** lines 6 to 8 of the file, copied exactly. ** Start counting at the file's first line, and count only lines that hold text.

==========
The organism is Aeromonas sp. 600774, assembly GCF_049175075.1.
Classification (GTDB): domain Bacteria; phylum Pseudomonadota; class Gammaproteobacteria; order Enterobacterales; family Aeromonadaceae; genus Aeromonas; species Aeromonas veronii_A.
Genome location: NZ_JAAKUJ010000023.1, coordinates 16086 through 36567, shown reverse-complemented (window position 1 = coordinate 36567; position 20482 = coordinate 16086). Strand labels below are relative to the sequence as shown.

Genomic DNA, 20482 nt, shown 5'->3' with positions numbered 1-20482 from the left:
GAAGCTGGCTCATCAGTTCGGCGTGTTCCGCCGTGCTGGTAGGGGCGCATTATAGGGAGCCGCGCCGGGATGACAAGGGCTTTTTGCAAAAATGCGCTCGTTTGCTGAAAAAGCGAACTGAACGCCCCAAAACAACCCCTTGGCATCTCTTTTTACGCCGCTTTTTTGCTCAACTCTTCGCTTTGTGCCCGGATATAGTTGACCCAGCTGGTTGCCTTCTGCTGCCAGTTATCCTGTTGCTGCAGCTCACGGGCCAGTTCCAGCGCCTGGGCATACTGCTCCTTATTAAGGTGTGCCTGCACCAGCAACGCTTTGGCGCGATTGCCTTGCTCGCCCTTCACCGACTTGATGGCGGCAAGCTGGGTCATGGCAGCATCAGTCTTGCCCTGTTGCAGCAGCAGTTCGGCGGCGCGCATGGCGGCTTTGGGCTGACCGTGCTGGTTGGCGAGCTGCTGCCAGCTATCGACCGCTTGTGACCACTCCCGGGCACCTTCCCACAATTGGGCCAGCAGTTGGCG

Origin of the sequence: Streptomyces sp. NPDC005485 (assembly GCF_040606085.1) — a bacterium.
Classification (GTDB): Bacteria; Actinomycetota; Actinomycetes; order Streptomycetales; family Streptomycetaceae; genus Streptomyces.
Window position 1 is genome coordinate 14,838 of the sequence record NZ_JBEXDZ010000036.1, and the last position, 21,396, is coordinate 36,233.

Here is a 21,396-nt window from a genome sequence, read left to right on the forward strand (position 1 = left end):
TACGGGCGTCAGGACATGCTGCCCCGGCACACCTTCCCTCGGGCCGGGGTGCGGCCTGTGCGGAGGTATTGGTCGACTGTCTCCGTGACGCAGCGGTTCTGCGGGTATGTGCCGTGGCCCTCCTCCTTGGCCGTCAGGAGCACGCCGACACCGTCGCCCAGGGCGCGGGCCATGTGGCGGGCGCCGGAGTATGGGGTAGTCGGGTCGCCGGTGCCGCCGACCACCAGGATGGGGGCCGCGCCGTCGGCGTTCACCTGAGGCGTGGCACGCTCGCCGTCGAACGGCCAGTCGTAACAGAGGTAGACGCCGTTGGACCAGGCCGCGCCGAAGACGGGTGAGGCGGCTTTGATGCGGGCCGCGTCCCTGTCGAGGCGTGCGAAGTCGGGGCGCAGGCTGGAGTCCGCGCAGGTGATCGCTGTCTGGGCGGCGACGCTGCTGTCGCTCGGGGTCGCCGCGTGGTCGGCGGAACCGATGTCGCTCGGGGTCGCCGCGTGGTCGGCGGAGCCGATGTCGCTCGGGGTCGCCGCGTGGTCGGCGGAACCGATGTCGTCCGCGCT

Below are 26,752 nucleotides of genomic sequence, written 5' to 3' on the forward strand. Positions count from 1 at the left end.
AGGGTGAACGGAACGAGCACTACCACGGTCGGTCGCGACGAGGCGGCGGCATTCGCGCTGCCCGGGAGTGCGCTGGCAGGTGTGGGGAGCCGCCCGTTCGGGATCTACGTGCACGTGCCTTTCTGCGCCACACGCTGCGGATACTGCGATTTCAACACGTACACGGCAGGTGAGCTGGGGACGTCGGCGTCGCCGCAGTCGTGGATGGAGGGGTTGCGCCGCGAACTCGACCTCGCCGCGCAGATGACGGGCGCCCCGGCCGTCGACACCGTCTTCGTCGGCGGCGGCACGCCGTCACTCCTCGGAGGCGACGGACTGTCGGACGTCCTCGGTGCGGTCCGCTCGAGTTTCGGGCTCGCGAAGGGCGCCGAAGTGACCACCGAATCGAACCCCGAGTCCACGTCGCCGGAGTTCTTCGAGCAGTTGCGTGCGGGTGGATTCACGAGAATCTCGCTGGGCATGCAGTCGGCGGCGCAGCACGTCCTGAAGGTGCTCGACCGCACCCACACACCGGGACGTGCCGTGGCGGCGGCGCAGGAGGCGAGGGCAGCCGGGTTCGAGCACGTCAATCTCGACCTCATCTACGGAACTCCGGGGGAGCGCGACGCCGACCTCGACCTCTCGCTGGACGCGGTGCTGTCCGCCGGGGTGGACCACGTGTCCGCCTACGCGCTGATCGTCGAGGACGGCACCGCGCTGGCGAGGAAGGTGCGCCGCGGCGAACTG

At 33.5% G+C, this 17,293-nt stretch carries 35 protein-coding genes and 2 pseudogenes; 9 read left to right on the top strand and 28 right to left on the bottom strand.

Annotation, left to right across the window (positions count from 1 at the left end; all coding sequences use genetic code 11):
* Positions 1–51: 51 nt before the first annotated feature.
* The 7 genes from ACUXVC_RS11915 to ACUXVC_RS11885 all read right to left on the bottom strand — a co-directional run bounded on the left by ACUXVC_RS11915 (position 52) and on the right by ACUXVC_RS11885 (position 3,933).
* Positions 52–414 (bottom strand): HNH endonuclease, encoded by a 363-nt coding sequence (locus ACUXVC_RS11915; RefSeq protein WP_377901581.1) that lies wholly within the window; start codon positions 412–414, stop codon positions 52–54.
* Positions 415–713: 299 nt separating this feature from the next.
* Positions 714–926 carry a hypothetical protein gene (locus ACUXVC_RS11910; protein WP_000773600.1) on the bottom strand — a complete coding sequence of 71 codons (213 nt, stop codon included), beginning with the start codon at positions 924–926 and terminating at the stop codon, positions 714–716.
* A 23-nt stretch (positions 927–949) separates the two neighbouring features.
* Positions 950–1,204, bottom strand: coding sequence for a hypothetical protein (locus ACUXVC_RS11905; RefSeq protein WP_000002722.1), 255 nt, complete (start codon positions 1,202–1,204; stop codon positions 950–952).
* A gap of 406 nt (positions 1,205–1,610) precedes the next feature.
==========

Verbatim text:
Origin of the sequence: Streptomyces sp. NPDC005485 (assembly GCF_040606085.1) — a bacterium.
Classification (GTDB): Bacteria; Actinomycetota; Actinomycetes; order Streptomycetales; family Streptomycetaceae; genus Streptomyces.
Window position 1 is genome coordinate 14,838 of the sequence record NZ_JBEXDZ010000036.1, and the last position, 21,396, is coordinate 36,233.